Al Gore: Conflict resolution organizations like CMI can play a profound role in solving the climate crisis

Published on Friday, 9th of November 2018

Conflict resolution organizations like CMI can play an important role in solving the climate crisis, former US Vice President and Nobel Peace Prize laureate Al Gore says. He emphasizes that climate change is already exacerbating conflicts around the world. Gore gave an exclusive interview to CMI on climate change ahead of his visit to Finland.

“I am inspired by the millions of grassroots organizers peacefully marching in the streets, protesting, and calling attention to the critical need to address the climate crisis”, Al Gore says.

For most of his adult life, former US Vice President Al Gore has warned of the dangers of global warming. In 2007, he and the Intergovernmental Panel on Climate Change (IPCC) were awarded the Nobel Peace Prize for their efforts to raise awareness about climate change and lay the basis for measures to counter it.

The challenge of climate change has recently gained new urgency, as the IPCC has released a new report warning that our planet is warming at an alarming pace. Urgent measures are needed.

In an exclusive interview with CMI, Gore discusses how he remains optimistic that humankind can change course, highlighting the role of ordinary citizens, business and independent conflict resolution organisations such as CMI.

Gore gave the interview by email ahead of his visit to Finland, where he spoke at an event titled Our Planet in Crisis and the ‘Sustainability Revolution’. CMI organized the event in cooperation with Generation Investment Management, a sustainable investment management firm co-founded by Gore.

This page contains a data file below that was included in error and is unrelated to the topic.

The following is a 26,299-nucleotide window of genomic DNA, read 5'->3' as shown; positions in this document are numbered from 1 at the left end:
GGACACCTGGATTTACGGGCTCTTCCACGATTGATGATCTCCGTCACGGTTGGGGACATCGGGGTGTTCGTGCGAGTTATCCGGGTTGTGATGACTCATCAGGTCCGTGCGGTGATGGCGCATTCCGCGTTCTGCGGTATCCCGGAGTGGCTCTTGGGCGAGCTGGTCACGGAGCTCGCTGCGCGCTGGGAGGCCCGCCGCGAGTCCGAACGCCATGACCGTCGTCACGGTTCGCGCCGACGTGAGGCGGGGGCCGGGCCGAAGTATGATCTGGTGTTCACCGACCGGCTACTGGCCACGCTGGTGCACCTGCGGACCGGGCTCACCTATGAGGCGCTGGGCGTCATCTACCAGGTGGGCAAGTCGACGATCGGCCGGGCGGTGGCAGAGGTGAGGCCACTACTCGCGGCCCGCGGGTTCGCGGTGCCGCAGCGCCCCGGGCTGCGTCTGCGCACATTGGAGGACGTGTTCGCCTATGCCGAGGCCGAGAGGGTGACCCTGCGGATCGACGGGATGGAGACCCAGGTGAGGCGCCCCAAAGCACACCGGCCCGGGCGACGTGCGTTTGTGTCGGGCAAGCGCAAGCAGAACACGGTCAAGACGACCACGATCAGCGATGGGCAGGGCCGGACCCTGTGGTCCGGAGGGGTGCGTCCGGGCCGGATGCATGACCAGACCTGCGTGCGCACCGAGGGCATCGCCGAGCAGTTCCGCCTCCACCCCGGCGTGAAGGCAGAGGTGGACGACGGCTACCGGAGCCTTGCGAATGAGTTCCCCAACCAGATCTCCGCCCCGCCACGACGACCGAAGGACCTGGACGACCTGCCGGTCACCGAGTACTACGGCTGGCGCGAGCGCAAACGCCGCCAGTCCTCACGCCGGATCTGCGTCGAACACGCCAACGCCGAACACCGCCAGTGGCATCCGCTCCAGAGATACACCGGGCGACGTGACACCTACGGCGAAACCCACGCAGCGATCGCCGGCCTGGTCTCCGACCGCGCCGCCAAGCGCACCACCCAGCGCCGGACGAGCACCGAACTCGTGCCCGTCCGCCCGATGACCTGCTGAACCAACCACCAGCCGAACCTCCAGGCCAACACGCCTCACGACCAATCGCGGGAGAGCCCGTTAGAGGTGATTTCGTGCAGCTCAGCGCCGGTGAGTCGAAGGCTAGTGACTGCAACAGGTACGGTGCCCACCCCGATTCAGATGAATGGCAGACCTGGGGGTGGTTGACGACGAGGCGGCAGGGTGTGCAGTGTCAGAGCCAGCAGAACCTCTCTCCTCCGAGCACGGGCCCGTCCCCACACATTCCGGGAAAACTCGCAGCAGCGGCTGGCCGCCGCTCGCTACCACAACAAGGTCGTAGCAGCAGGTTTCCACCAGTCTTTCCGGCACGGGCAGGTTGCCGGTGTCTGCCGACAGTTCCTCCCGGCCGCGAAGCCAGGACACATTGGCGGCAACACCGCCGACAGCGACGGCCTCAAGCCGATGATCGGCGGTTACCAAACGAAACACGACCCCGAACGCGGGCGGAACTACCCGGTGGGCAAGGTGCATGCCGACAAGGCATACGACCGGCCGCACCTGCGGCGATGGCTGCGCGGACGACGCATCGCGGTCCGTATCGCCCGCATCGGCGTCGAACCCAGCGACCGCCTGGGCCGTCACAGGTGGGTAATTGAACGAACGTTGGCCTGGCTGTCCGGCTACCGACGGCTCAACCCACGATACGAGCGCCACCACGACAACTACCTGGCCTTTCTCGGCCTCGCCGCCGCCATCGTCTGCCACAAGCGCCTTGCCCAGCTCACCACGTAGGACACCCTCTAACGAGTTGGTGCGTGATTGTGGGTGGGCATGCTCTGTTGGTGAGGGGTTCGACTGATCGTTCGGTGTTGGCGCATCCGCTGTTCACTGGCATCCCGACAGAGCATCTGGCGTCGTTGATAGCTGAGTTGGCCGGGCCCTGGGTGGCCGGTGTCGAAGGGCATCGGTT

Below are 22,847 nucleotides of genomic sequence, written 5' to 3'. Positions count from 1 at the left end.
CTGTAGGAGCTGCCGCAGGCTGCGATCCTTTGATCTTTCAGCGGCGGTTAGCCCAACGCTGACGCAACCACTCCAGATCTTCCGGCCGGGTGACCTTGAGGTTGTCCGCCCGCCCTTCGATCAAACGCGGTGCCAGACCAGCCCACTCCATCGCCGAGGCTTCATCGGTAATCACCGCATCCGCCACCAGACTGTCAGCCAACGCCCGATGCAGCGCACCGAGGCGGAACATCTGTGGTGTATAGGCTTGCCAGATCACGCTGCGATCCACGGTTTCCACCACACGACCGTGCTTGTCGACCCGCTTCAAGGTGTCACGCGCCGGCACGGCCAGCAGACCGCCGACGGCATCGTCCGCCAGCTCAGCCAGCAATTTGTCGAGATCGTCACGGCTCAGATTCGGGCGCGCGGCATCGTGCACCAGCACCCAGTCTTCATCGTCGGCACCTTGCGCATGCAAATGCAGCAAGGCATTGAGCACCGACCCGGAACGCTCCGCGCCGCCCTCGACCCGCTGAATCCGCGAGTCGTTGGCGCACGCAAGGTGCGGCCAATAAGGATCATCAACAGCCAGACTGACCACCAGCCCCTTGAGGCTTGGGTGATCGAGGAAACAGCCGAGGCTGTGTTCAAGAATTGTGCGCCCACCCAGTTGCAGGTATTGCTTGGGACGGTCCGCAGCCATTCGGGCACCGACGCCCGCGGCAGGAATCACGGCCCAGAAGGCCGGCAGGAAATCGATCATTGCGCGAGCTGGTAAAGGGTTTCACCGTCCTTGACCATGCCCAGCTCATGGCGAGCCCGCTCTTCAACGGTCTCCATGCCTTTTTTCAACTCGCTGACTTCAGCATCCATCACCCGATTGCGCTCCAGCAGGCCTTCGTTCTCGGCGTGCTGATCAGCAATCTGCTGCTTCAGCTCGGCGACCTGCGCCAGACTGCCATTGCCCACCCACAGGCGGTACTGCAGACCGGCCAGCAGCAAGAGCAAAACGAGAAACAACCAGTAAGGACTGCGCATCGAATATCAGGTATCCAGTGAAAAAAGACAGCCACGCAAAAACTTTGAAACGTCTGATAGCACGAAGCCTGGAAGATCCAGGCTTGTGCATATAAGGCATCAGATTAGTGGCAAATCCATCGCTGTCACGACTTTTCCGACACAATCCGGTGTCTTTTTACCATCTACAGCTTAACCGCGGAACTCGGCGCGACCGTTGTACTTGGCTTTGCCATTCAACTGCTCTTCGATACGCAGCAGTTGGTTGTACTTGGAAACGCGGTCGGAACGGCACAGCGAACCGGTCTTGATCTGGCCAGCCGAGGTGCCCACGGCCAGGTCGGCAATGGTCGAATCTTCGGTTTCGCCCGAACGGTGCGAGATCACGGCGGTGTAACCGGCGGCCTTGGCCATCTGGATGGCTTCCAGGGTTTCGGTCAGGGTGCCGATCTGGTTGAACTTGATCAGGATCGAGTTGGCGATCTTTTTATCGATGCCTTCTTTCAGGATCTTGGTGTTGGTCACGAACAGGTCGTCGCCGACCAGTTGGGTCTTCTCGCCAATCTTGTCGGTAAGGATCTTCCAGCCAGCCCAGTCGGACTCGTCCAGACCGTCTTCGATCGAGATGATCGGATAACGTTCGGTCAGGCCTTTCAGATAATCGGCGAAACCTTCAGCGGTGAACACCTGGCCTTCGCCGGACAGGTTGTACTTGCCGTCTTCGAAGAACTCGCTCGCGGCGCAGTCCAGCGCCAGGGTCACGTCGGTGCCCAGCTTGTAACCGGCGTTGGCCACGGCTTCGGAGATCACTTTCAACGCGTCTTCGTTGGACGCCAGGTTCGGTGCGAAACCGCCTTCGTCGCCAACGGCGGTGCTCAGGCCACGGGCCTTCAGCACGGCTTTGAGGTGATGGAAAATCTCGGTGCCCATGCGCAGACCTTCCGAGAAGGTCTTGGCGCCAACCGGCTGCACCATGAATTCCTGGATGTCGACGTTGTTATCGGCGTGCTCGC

CEO of Carbo Culture, Pia Henrietta Kekäläinen; CEO of Fortum, Pekka Lundmark; CMI’s advisor, Hussein Al-Taee and Head of Wealth Management at Danske Bank, Jacob Aarup-Andersen, talked about the measures needed to tackle climate change. The panel discussion was moderated by Sean Kidney, CEO of Climate bonds initiative.

Addressing the links between climate change and conflicts should be a top priority

The effects of climate change are increasingly visible in conflict areas where CMI works. Climate change is one of the root causes of the devasting crisis in Yemen, for instance. Water scarcity fuels violence.

In Gore’s view, addressing the links between climate change and conflicts should be a top priority.

“The climate crisis has the ability to, and is in fact, already exacerbating conflicts around the world. It contributes to drought and other extreme weather events that can lead to destabilization in many regions of the world”, Gore says.

He reminds us that, in 2011, a Tunisian food vendor set himself on fire in the middle of the street as a result of the exorbitantly high food prices due to climate-driven crop failure. This incident marked the beginning of the Arab Spring.

“Also, the worst drought in the history of Syria, between 2006 – 2010, immediately preceded the civil war there. And yes, there were many other causes of this multi-sided civil war, but the climate crisis exacerbated the situation and now it threatens to worsen current refugee crises in Europe and set the stage elsewhere.”

Gore says that conflict resolution organisations like CMI can play “a profound role” in solving the climate crisis. They can actively recognize when climate change contributes to the disputes they seek to settle, Gore points out.